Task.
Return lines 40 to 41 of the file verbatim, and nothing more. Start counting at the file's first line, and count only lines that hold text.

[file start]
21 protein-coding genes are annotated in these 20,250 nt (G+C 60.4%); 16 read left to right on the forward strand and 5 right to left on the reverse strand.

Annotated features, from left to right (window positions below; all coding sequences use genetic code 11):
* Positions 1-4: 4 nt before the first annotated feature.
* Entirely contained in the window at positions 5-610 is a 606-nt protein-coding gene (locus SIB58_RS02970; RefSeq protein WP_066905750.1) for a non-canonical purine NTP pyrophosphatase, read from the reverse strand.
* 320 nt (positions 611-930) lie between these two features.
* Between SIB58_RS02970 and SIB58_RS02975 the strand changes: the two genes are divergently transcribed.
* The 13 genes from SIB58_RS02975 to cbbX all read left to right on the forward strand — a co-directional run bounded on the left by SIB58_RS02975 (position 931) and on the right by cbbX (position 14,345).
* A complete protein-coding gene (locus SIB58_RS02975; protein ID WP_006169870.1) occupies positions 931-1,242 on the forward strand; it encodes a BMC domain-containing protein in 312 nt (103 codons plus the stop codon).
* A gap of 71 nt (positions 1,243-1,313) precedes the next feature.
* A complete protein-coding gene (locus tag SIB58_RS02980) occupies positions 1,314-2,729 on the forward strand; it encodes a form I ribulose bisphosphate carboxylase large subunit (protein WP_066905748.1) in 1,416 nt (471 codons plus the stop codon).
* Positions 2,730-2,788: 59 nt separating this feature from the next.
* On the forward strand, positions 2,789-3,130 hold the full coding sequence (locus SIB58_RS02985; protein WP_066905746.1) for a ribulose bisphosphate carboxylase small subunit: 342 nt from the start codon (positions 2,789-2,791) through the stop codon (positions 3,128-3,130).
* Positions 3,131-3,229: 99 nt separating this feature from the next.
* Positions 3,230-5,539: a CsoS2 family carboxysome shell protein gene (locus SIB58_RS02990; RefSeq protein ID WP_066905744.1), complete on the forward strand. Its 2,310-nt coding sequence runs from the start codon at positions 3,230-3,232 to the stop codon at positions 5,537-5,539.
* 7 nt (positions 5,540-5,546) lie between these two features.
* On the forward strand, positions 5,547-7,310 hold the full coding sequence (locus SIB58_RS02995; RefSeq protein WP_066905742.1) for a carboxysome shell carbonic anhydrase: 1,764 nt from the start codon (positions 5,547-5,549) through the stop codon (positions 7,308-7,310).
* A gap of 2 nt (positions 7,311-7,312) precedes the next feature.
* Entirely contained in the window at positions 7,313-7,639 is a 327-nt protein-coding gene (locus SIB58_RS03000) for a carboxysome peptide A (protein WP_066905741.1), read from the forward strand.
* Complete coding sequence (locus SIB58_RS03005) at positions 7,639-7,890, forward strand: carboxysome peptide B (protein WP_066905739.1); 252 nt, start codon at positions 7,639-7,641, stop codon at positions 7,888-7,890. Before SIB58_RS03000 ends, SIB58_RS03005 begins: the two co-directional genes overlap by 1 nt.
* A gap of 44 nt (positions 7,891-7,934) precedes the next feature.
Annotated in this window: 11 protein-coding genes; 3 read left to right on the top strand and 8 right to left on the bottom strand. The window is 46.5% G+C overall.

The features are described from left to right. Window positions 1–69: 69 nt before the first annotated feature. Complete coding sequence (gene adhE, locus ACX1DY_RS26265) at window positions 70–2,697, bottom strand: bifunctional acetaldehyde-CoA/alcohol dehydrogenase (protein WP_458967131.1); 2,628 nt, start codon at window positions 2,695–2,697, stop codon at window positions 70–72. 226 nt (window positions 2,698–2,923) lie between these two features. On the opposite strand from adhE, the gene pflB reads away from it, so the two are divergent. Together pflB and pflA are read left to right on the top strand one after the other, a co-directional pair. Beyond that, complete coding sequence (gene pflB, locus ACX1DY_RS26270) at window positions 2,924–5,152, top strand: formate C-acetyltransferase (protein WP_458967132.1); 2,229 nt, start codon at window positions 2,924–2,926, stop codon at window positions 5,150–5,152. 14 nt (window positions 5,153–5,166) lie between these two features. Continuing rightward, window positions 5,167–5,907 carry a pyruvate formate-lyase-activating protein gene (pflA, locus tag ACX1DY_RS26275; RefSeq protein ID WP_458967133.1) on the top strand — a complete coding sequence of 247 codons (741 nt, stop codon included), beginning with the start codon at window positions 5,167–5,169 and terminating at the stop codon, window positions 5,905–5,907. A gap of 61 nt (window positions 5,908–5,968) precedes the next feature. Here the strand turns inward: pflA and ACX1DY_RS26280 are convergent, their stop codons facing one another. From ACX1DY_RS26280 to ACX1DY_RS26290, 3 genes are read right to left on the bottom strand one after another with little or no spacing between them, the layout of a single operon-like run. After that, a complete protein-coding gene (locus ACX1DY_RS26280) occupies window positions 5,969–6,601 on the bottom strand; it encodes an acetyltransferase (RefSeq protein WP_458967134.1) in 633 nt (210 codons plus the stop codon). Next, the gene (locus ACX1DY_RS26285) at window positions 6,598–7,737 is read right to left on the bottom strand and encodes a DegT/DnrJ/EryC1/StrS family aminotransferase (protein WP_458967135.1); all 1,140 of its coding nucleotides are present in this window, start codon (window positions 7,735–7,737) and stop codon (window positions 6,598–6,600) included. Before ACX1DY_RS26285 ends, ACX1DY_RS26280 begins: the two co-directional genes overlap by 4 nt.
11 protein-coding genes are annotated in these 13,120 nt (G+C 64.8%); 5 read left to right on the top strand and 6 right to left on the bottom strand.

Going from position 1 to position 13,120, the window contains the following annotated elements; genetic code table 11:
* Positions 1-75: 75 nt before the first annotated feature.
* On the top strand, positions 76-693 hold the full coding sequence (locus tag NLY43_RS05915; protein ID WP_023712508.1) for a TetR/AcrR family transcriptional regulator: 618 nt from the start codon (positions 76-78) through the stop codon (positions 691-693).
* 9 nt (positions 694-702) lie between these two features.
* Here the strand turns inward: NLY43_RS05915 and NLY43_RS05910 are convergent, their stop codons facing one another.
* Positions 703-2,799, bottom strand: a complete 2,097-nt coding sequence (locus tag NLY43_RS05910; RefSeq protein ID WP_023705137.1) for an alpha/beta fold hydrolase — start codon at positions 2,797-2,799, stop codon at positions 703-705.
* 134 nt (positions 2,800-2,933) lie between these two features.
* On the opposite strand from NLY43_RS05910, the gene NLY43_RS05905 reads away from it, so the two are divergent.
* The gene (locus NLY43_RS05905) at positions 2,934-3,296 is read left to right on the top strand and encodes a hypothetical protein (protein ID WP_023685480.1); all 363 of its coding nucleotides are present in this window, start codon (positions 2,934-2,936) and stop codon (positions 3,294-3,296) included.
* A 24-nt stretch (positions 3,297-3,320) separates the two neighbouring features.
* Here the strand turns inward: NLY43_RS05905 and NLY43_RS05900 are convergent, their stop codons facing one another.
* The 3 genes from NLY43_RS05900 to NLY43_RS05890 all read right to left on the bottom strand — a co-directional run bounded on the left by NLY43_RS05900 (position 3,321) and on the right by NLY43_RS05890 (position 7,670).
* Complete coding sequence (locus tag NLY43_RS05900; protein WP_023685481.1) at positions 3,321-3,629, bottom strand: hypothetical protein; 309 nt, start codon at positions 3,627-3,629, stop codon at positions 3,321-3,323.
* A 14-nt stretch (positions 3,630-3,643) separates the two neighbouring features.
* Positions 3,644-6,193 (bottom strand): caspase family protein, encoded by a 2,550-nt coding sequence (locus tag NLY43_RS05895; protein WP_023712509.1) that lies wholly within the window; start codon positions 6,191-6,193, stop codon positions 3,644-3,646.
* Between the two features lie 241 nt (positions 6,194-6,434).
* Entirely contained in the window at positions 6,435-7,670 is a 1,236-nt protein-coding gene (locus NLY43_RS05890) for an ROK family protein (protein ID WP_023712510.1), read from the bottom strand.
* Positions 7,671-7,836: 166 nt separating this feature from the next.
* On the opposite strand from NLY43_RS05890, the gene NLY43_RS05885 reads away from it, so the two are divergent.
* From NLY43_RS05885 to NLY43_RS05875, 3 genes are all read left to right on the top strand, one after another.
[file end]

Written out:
* Entirely contained in the window at positions 6,435-7,670 is a 1,236-nt protein-coding gene (locus NLY43_RS05890) for an ROK family protein (protein ID WP_023712510.1), read from the bottom strand.
* Positions 7,671-7,836: 166 nt separating this feature from the next.